WASHINGTON, D.C. — Several local residents were among the hundreds of thousands of people who marched in Washington, and around the country, on the day after President Donald Trump’s inauguration. Though their specific reasons for wanting to participate varies, they all agree that it was a positive and uplifting experience.
“This past weekend I joined over half a million wonderful humans in Washington, D.C. (along with so many others all over the country and world) in a march of unity,” said Kennedy Freeman of Elkin. “This march was not for one specific cause or right, but a march for equality all over the world. This was a march for women and men all over the world to be treated with the respect and equality they deserve. This was not a march of hate or disrespect for our new president, but a march to raise awareness on topics we and others feel deserve justice. This march was for anyone who has ever had to deal with oppression in any way. This march was a way for me to use my voice for causes I believe in.”
Freeman is a graduate of Elkin High School and now is studying at UNC Chapel Hill. She summed up her experience at the Women’s March saying, “This weekend, I felt so empowered to be surrounded by women and men united by one common message: equality for all.”
Cameron Beals, a student at Elkin High School, called the march “amazing.”
“I feel as if there is a lot of uncertainty or inaccuracy of many as to the reason for marching, so I hope this clears the air for many,” Beals explained. “I, myself, marched for the equality of not only women but all people, for basic respect. I marched not to remove Trump from office (I acknowledge the inauguration on the 20th, of course), but to voice the opinion of many around the world that women should not be treated in the manner in which he has treated them in the past. I marched to tell our president, our legislators, men and women everywhere, that I have higher expectations than that out of our country and out of its people.
“I marched for equal pay for not white women only, but for women of other races and religions of whom are paid even less to the man’s dollar. I marched because I acknowledge my privilege of bias (whether implicit or not) yet will still fight for the ones that do not have such opportunities. I marched to keep the power that I have over my body and to keep the support of organizations that exist to guide women through difficult decisions they may face. I marched to stick up for the earth in the hopes that those who follow a different agenda will put my planet and its inhabitants first,” Beals said.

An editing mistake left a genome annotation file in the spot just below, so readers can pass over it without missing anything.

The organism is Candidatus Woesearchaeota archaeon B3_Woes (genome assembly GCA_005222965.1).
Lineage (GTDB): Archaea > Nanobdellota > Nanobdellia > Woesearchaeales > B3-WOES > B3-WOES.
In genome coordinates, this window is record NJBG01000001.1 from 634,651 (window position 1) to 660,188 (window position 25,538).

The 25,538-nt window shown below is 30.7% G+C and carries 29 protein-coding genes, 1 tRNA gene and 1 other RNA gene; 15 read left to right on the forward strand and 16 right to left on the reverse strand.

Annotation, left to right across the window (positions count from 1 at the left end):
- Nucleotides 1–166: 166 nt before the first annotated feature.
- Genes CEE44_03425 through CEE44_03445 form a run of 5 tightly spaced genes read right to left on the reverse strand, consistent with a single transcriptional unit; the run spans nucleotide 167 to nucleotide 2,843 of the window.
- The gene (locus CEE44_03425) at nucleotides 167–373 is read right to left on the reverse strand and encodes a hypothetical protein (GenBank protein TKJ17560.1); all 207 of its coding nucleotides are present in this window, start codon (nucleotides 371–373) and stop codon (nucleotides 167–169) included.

She went on to say, “I marched not against another group or party, but for the many causes of which I support. I marched on behalf of the many that could not attend, so that their voice could be heard as well. I marched not because I want Trump to fail, but because I want him to be better, to recognize that certain actions and words are not ones which show respect for the American people. I marched in hopes that he will have more decency as a human being and therefore hopefully be better for what the nation needs. I marched because I believe in America, in a democracy and in the power of my voice.”
In addition to the Women’s March in Washington, D.C., other locals participated in a march held in Greensboro.
“It was just a creative, affirming experience. I wouldn’t describe it as angry at all, it was just this determined feeling and I think the idea of resistance to some of the ideas [of the new administration] was expressed,” said Anne Gulley, who marched in Greensboro along with several other Elkin residents.
Talk of a women’s march began circulating on social media just days after the election and many didn’t hesitate to jump on board.
“As soon as I heard about it, I knew I wanted to be there and take my girls,” said Beth Shaw, who lives in Elkin and traveled to the march with several friends and their daughters. “I felt like it was important that we be heard. And heard is really the key word. I never felt like this was a protest, it was a march. It was a march to bring forward what’s important to us, what we value, what we want the new administration to know and to acknowledge.”